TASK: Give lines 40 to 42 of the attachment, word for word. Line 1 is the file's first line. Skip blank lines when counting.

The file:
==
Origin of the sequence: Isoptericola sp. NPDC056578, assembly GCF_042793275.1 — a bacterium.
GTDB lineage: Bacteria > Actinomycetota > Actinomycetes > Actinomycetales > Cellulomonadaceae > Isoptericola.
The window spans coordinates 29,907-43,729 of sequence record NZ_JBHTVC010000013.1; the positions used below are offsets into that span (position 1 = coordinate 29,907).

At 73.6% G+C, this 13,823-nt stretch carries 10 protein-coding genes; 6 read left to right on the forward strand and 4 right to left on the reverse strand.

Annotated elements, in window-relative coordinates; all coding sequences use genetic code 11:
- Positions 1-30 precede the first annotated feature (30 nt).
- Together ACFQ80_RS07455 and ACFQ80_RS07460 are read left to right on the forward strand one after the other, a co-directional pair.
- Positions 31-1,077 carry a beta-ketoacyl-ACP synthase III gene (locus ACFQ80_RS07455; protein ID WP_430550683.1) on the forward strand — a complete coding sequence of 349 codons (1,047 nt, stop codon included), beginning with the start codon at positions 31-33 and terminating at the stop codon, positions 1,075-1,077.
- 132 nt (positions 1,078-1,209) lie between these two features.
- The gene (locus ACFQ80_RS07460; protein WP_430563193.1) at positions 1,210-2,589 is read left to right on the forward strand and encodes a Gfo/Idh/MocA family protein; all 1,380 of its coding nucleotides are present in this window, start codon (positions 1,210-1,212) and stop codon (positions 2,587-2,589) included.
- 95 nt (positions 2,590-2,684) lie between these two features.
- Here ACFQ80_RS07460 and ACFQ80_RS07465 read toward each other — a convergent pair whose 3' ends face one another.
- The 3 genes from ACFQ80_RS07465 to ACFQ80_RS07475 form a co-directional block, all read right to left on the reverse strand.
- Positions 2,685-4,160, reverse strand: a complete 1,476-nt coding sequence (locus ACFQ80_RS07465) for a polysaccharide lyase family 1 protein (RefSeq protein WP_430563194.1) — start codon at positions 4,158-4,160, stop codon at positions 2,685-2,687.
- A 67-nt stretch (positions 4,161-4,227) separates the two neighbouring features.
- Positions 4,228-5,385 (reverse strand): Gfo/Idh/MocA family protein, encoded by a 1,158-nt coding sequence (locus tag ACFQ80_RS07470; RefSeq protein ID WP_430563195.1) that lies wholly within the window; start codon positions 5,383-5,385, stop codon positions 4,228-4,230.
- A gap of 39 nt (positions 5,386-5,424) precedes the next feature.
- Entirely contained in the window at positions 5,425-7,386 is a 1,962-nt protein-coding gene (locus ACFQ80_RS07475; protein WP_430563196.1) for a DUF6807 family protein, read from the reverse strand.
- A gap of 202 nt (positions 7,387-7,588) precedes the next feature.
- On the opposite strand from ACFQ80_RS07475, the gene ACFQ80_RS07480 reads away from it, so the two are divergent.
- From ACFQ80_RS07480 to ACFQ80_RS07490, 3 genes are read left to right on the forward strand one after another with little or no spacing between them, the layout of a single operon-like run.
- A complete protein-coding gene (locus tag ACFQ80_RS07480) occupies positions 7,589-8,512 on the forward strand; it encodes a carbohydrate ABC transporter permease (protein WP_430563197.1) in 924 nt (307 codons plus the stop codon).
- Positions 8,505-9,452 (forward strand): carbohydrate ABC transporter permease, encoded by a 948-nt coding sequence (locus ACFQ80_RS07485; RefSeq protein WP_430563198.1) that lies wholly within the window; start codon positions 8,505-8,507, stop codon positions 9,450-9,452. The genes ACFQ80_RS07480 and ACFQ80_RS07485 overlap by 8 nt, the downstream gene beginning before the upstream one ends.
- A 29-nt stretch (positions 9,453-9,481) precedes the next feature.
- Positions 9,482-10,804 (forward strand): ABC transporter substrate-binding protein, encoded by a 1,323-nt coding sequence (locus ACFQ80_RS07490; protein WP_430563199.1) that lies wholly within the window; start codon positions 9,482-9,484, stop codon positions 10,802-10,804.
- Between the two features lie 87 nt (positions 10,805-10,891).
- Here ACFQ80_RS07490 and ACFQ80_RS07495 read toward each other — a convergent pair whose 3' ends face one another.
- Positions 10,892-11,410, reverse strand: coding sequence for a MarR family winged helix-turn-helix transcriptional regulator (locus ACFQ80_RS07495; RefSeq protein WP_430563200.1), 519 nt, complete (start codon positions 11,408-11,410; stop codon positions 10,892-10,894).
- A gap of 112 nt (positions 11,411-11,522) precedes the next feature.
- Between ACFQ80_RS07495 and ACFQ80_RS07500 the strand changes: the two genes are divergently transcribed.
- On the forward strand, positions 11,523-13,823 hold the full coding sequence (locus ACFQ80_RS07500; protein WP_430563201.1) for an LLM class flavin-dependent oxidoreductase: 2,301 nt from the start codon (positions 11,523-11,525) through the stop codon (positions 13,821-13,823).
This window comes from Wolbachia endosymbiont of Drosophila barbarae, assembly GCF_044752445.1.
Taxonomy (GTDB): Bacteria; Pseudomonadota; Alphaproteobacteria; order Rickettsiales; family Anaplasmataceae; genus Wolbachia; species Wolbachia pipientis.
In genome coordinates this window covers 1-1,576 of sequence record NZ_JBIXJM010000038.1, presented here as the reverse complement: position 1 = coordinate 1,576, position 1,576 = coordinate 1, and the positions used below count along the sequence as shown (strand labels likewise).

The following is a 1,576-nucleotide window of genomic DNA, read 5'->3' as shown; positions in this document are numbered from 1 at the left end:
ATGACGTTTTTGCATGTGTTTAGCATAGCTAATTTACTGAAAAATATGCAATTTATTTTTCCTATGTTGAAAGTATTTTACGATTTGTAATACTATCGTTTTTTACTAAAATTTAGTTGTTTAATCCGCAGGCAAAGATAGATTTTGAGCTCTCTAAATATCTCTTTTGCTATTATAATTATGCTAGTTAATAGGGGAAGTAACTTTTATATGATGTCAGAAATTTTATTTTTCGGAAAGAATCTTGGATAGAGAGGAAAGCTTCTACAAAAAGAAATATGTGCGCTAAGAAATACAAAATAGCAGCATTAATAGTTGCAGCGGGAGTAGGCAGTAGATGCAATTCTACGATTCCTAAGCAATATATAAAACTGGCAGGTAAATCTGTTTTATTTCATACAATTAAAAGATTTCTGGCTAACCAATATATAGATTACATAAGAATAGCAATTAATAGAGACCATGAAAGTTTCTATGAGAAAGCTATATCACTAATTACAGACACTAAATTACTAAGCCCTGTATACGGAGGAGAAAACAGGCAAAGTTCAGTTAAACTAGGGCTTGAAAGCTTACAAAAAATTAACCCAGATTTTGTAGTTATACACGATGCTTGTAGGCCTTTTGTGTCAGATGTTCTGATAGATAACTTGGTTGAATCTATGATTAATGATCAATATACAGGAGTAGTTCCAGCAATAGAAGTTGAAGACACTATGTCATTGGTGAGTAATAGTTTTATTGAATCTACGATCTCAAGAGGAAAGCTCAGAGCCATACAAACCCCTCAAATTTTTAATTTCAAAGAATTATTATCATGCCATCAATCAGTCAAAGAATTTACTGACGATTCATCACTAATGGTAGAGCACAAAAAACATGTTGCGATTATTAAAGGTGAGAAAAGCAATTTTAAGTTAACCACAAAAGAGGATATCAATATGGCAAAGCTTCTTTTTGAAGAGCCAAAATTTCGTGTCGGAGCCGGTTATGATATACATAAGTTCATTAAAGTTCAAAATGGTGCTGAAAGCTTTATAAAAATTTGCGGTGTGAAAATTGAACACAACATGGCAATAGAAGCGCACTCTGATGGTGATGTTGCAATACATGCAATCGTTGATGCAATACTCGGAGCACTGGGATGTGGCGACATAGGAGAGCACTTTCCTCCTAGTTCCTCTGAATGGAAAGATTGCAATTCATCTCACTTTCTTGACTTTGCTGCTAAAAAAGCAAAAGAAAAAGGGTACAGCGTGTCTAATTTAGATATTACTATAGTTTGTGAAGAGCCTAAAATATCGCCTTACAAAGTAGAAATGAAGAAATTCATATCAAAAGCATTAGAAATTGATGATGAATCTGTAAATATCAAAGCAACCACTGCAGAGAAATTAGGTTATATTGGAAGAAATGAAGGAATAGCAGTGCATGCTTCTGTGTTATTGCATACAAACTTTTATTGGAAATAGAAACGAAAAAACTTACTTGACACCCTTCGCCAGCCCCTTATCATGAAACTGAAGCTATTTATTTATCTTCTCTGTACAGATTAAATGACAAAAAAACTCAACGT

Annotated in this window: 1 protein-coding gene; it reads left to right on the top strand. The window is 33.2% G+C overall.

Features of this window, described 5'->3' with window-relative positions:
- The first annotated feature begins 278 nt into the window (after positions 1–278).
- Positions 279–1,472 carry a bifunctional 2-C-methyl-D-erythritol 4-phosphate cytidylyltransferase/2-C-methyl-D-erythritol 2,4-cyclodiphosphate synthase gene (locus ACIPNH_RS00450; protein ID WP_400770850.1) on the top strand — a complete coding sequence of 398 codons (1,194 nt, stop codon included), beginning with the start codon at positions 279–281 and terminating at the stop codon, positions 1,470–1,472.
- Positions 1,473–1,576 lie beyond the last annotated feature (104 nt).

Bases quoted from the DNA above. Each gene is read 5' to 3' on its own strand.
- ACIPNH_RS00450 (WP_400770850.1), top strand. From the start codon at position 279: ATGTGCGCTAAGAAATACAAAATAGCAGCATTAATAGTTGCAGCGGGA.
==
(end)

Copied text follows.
- Positions 279–1,472 carry a bifunctional 2-C-methyl-D-erythritol 4-phosphate cytidylyltransferase/2-C-methyl-D-erythritol 2,4-cyclodiphosphate synthase gene (locus ACIPNH_RS00450; protein ID WP_400770850.1) on the top strand — a complete coding sequence of 398 codons (1,194 nt, stop codon included), beginning with the start codon at positions 279–281 and terminating at the stop codon, positions 1,470–1,472.
- Positions 1,473–1,576 lie beyond the last annotated feature (104 nt).

Bases quoted from the DNA above. Each gene is read 5' to 3' on its own strand.